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Students Bring Change Through Performance

Fifteen student performers, from singers to spoken word artists, took part in the open mic fundraiser “Change for Change: An Open Mic Night for Many Causes” at The Hub last Thursday, providing funds to over a dozen organizations.

Each performer selected a charity group or fund of their choice and audience members were encouraged to donate to their favorite performer’s charity of choice — which included everything from Philippine Typhoon Haiyan Relief Fund to the National Eating Disorders Association. At the end of the night, the performers with the largest number of donations received extra money from Residential and Community Living to go towards their respective causes.

By the end of the night, it appeared that the event was a success, and based on how much loose change audience members donated, UCSB students Megan Foronda and Sam Dacanay received an additional $100 to give to the Philippine Typhoon Haiyan Relief Fund for their interactive mash-up that included Beyoncé’s “Drunk in Love.”

Students Dalia Juarez and Rod Gomez received an additional $50 to give to the National Eating Disorders Association for their acoustic version of “Give Me Love” by Ed Sheeran and Morgan Vinson received an additional $25 to give to Keep A Child Alive for her performance of her original song, “The Grass Is Always Greener.”

Andrew Soriano, President of the Residence Halls Association and third-year political science and economics double major, said he enjoyed the event’s wide range of musical and theatrical offerings.

“I really liked the diversity of the open mic night performers,” Soriano said. “There were folks that did the spoken word, there were folks that sang, and there were folks that danced.”

Julia Anderson, fourth-year sociology major and residential assistant in Manzanita Village, said the event was partially inspired by the Make-A-Wish Fund’s effort to transform San Francisco into a miniature Gotham for a five-year-old whose leukemia went into remission.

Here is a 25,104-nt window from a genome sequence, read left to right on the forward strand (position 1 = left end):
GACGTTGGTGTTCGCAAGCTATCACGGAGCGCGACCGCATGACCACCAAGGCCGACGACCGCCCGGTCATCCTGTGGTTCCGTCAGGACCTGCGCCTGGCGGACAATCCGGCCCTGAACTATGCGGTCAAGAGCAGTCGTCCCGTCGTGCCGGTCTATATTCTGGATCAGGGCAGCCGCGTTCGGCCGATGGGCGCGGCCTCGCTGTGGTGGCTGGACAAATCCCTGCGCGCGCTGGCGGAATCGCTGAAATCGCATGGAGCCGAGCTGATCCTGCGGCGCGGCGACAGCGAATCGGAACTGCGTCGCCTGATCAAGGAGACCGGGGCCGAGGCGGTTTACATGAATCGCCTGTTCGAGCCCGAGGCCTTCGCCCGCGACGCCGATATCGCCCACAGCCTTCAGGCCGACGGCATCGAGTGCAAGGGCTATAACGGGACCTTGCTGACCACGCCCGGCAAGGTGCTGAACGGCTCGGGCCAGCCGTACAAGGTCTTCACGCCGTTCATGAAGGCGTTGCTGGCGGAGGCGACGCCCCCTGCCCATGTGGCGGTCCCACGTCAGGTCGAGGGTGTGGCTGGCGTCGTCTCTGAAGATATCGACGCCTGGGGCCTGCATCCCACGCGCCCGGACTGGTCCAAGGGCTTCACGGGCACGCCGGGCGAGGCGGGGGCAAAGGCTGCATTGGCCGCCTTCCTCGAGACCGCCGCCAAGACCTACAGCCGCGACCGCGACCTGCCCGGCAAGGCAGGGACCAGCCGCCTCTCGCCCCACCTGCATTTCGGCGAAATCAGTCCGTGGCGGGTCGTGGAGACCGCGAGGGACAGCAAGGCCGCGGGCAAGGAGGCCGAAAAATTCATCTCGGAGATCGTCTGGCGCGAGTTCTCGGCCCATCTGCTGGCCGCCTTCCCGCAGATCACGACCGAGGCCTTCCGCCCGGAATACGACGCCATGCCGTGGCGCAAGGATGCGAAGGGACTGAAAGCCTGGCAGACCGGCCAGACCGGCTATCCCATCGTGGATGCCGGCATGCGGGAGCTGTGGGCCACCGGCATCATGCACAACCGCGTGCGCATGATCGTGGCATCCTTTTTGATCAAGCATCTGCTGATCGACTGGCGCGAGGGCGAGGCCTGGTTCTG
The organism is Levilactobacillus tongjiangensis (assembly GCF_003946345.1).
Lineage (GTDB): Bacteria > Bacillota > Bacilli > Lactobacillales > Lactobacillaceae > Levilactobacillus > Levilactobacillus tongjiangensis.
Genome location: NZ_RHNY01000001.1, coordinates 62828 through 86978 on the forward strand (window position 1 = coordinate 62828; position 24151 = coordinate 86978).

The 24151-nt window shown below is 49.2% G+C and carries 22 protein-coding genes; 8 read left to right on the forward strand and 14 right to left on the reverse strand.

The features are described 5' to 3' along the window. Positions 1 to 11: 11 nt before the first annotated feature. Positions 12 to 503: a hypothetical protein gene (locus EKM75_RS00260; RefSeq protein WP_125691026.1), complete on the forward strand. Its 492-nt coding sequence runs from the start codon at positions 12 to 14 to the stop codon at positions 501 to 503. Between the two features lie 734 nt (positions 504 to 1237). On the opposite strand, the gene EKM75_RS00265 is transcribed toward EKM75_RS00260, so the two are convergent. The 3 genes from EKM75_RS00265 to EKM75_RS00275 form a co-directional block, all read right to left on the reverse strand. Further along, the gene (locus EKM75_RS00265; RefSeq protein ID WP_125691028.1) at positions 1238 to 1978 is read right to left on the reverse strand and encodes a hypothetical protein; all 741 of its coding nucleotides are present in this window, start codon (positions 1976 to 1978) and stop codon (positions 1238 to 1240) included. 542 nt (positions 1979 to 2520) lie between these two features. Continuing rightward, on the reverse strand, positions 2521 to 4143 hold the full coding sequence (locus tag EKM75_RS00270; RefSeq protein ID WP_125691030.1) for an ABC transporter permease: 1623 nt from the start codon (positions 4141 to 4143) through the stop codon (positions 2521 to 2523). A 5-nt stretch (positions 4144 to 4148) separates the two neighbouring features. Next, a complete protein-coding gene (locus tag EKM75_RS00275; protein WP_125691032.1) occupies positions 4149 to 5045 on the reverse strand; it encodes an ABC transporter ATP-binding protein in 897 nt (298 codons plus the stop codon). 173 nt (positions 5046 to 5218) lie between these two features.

“We started planning the event around the time Bat Kid was being honored by the City of San Francisco,” Anderson said. “One of the things we focused on was bridging the gap between the greater UCSB community and the UCSB students that lived in residence halls. We thought we’d make it an event open to everybody.”

As for the overall turnout, Anderson said the event saw a high number of audience members, even if there may not have been as many performers as expected.

“We were hoping there would be a larger turnout of performers because there were so many organizations that were represented at the event, but we had 200 people come, with a good representation from both the general community and the residence hall population,” Anderson said.

The event was organized by Anderson and three other RAs, including Angela Trinh — a residential assistant in Manzanita Village and third-year economics and psychology double major. Trinh said because Change for Change was such a large-scale RA program, it required a significant amount of planning.

“I personally thought of the event in November while doing the Turkey Trot, the 5K and 10K run that Rec Sports hosts every year,” Trinh said. “I’ve always done open mic nights as an RA, so I wanted to do something bigger this time.”

Anderson said that while she is not sure whether she and her three co-planners will plan any more events like this before the end of the year, she hopes the Change for Change Open Mic Night will become an annual event.

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